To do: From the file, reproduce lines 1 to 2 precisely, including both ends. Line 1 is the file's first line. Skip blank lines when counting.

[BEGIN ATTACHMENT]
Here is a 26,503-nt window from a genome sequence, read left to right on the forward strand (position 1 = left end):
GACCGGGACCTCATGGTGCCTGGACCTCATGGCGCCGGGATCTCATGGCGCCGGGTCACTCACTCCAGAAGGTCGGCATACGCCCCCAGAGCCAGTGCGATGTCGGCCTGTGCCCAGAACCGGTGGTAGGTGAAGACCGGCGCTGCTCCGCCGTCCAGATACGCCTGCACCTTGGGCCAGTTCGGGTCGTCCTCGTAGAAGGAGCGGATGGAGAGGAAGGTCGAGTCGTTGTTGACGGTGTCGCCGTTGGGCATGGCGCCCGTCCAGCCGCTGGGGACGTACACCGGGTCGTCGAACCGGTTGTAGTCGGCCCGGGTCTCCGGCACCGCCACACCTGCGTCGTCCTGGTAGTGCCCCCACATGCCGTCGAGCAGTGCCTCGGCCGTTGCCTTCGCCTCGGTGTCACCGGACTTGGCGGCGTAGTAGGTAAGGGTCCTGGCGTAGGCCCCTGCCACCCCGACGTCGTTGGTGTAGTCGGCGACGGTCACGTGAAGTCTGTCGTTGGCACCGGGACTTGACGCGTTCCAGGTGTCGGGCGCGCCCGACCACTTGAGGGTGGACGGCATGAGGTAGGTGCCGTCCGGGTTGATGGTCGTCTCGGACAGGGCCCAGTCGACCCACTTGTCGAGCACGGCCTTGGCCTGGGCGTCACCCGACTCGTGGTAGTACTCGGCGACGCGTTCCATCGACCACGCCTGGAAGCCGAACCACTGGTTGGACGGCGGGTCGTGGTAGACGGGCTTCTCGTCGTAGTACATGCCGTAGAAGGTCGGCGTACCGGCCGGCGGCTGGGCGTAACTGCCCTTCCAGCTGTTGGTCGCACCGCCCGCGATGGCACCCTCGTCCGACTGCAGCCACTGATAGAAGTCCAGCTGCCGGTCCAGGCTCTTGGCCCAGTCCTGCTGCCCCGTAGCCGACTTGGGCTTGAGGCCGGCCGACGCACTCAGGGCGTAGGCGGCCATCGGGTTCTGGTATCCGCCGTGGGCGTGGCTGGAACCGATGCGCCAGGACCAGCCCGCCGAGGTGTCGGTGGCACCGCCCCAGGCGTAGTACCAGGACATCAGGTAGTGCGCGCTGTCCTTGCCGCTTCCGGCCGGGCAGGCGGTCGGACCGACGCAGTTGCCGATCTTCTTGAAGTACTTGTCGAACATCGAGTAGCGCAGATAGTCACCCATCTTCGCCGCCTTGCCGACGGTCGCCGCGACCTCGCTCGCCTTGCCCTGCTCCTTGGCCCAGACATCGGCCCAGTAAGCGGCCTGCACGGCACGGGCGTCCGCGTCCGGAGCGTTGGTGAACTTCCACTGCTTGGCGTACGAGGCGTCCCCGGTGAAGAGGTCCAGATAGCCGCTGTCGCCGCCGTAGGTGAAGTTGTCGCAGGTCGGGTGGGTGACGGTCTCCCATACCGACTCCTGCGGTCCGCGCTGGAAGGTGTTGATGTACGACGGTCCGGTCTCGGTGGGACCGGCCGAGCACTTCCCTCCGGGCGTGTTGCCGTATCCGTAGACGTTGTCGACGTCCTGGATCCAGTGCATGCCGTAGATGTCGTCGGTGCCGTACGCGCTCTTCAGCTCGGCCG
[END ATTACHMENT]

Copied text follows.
Here is a 26,503-nt window from a genome sequence, read left to right on the forward strand (position 1 = left end):
GACCGGGACCTCATGGTGCCTGGACCTCATGGCGCCGGGATCTCATGGCGCCGGGTCACTCACTCCAGAAGGTCGGCATACGCCCCCAGAGCCAGTGCGATGTCGGCCTGTGCCCAGAACCGGTGGTAGGTGAAGACCGGCGCTGCTCCGCCGTCCAGATACGCCTGCACCTTGGGCCAGTTCGGGTCGTCCTCGTAGAAGGAGCGGATGGAGAGGAAGGTCGAGTCGTTGTTGACGGTGTCGCCGTTGGGCATGGCGCCCGTCCAGCCGCTGGGGACGTACACCGGGTCGTCGAACCGGTTGTAGTCGGCCCGGGTCTCCGGCACCGCCACACCTGCGTCGTCCTGGTAGTGCCCCCACATGCCGTCGAGCAGTGCCTCGGCCGTTGCCTTCGCCTCGGTGTCACCGGACTTGGCGGCGTAGTAGGTAAGGGTCCTGGCGTAGGCCCCTGCCACCCCGACGTCGTTGGTGTAGTCGGCGACGGTCACGTGAAGTCTGTCGTTGGCACCGGGACTTGACGCGTTCCAGGTGTCGGGCGCGCCCGACCACTTGAGGGTGGACGGCATGAGGTAGGTGCCGTCCGGGTTGATGGTCGTCTCGGACAGGGCCCAGTCGACCCACTTGTCGAGCACGGCCTTGGCCTGGGCGTCACCCGACTCGTGGTAGTACTCGGCGACGCGTTCCATCGACCACGCCTGGAAGCCGAACCACTGGTTGGACGGCGGGTCGTGGTAGACGGGCTTCTCGTCGTAGTACATGCCGTAGAAGGTCGGCGTACCGGCCGGCGGCTGGGCGTAACTGCCCTTCCAGCTGTTGGTCGCACCGCCCGCGATGGCACCCTCGTCCGACTGCAGCCACTGATAGAAGTCCAGCTGCCGGTCCAGGCTCTTGGCCCAGTCCTGCTGCCCCGTAGCCGACTTGGGCTTGAGGCCGGCCGACGCACTCAGGGCGTAGGCGGCCATCGGGTTCTGGTATCCGCCGTGGGCGTGGCTGGAACCGATGCGCCAGGACCAGCCCGCCGAGGTGTCGGTGGCACCGCCCCAGGCGTAGTACCAGGACATCAGGTAGTGCGCGCTGTCCTTGCCGCTTCCGGCCGGGCAGGCGGTCGGACCGACGCAGTTGCCGATCTTCTTGAAGTACTTGTCGAACATCGAGTAGCGCAGATAGTCACCCATCTTCGCCGCCTTGCCGACGGTCGCCGCGACCTCGCTCGCCTTGCCCTGCTCCTTGGCCCAGACATCGGCCCAGTAAGCGGCCTGCACGGCACGGGCGTCCGCGTCCGGAGCGTTGGTGAACTTCCACTGCTTGGCGTACGAGGCGTCCCCGGTGAAGAGGTCCAGATAGCCGCTGTCGCCGCCGTAGGTGAAGTTGTCGCAGGTCGGGTGGGTGACGGTCTCCCATACCGACTCCTGCGGTCCGCGCTGGAAGGTGTTGATGTACGACGGTCCGGTCTCGGTGGGACCGGCCGAGCACTTCCCTCCGGGCGTGTTGCCGTATCCGTAGACGTTGTCGACGTCCTGGATCCAGTGCATGCCGTAGATGTCGTCGGTGCCGTACGCGCTCTTCAGCTCGGCCG